I Just Finished Reading... Top Picks for March

March 11, 2016 | Diane

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Cakes in Space Attacking Astra
Cupcakes on the attack in Cakes in Space

Each month I share my favourite new books for 6 – 12 year-olds that have both kid AND parent appeal. I hope you enjoy them, too!


March Break is just around the corner, and if you’re the parent of a school-aged kid you’re busy panicking preparing a week’s worth of fun events to keep your kids active and engaged. Not to worry –- Toronto Public Library has you covered with more than 100 free events taking place all across the city, and here are some fun books to read alone or aloud!

Bad Kitty Goes to the VetBad Kitty Goes to the Vet
By Nick Bruel
Ages 6 - 8

I adore the Bad Kitty series. Nick Bruel effortlessly pairs fact and fiction together using comic book panels  with hilarious results. This time, Bad Kitty is sick and needs to go to the vet, but getting her there isn’t going to be easy. While under sedation, Bad Kitty has an out-of-body experience and is presented with an ultimatum by the gatekeeper of Pussycat Paradise –- if she can’t be nice to her housemate Puppy, she’ll be sent to –- gulp –- Puppydog Paradise! Can she rise to the challenge before it’s too late?

 

Cakes in SpaceCakes in Space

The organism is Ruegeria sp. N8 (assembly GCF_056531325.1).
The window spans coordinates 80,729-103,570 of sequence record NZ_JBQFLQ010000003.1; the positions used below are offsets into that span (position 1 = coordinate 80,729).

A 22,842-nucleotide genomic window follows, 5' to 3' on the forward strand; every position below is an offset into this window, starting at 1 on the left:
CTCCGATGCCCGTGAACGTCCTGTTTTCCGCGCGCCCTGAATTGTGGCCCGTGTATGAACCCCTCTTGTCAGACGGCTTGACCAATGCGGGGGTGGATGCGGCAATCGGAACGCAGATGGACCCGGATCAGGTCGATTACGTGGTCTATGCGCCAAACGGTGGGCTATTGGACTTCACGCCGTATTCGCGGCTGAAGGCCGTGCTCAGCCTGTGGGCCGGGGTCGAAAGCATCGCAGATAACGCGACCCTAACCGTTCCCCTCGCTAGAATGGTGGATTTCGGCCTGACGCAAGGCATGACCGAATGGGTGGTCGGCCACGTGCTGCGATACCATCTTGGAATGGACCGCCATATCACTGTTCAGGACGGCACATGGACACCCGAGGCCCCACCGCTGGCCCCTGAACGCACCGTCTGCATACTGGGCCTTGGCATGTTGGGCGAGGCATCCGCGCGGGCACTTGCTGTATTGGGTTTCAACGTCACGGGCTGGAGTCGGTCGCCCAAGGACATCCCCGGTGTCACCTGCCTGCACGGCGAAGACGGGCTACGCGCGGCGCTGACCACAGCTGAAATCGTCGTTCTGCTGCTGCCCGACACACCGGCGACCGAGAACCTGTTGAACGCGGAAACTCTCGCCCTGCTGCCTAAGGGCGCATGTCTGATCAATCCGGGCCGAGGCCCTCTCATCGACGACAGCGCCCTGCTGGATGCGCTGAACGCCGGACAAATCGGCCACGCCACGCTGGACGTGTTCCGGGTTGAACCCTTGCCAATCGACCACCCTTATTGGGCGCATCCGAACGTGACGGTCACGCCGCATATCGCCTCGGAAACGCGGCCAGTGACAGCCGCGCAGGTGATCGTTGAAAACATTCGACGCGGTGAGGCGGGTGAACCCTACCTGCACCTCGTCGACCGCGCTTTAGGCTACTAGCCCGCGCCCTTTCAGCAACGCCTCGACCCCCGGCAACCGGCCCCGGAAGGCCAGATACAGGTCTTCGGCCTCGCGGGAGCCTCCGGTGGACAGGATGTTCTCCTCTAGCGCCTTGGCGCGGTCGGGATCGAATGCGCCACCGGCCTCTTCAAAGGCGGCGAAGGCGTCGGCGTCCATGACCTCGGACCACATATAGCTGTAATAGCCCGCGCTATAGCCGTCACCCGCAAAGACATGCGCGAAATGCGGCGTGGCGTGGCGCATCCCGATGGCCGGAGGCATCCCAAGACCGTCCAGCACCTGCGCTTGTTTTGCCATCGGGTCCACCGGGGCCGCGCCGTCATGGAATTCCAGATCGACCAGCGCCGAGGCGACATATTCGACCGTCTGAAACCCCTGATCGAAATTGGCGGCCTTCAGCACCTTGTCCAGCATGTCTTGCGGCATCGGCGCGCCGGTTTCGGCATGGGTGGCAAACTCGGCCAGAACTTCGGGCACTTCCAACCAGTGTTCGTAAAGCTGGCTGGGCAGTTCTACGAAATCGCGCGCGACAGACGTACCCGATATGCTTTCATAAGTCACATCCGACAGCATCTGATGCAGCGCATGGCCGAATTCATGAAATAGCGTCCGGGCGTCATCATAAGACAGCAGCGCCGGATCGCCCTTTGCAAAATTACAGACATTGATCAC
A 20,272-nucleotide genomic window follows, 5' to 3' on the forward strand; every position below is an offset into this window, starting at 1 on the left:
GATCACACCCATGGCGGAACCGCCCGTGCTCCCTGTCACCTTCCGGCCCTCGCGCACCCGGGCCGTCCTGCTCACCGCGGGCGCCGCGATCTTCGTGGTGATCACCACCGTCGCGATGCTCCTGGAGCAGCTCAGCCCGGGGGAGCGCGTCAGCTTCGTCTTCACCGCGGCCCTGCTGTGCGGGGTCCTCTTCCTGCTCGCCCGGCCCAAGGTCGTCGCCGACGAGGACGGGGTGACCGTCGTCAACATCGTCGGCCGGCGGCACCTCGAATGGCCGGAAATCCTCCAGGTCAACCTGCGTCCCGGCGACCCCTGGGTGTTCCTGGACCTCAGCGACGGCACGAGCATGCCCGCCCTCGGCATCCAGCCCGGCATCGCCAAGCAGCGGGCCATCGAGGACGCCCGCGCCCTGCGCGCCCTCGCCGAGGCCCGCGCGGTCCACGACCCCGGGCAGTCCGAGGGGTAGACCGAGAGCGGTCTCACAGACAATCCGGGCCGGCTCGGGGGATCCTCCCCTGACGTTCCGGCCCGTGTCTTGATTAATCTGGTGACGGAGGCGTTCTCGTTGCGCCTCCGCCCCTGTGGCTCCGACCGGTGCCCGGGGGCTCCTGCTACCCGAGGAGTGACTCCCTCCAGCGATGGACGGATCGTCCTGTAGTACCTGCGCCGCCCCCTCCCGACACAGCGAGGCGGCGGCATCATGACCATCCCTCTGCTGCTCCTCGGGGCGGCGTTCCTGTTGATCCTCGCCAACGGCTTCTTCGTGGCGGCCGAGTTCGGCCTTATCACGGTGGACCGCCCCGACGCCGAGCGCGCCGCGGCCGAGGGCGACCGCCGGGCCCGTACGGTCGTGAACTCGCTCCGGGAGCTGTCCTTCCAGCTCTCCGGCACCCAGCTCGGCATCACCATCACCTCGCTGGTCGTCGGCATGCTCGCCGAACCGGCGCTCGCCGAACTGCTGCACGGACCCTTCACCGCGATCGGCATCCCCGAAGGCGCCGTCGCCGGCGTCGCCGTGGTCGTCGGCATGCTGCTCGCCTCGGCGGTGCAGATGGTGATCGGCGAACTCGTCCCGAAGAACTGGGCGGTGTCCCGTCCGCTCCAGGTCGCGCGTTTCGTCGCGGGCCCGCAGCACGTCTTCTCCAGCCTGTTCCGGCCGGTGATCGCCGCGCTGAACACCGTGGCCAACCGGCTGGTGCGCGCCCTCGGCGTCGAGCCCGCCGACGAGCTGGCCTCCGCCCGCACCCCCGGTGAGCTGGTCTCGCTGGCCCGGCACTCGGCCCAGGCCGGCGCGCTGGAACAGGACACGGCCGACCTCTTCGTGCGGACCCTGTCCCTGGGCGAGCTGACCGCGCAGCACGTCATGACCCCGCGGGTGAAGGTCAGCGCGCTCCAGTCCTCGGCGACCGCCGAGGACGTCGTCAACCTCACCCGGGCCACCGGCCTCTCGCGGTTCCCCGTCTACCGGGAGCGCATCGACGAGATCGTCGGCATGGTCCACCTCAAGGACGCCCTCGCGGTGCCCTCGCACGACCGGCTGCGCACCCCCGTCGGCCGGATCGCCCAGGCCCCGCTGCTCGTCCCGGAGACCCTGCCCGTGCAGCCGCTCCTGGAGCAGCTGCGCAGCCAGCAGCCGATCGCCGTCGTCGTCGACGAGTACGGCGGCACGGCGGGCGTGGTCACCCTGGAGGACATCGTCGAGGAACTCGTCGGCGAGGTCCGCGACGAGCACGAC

By Philip Reeve and Sarah McIntyre
Ages 7 - 10

Astra and her family are on board a spaceship heading to a new world, Nova Mundi. Because it takes 199 years to get there, voyagers are put into a deep sleep so they don’t age on the flight. Before she falls asleep, Astra feels like a snack, so she requests the “ultimate” cake from the Nom-O-Tron (a machine that dispenses food). Unfortunately, it pumps out murderous desserts instead! All of the other passengers have fallen asleep, so with cakes on the attack and the spaceship disastrously off-course, it’s up to Astra to save the day.

 

The Usborne Official Astronaut's HandbookThe Usborne Official Astronaut’s Handbook
By Louie Stowell
Ages 9 - 12

This is the perfect guide for kids who love space and who dream of being an astronaut one day. Written in prose, it shows what it’s really like to live and work in space, and the hard work and dedication required to get there. Lots of interesting questions are answered, including: what lift-off feels like, what kind of work is done on the International Space Station and how astronauts, um, go to the washroom while in a spacesuit. Readers will enjoy exploring space through this guide, and also have a new appreciation for the comforts of home!


 Here’s a sneak peek at what I’m reading for April… quite a colourful array of book covers!

Books to read for April

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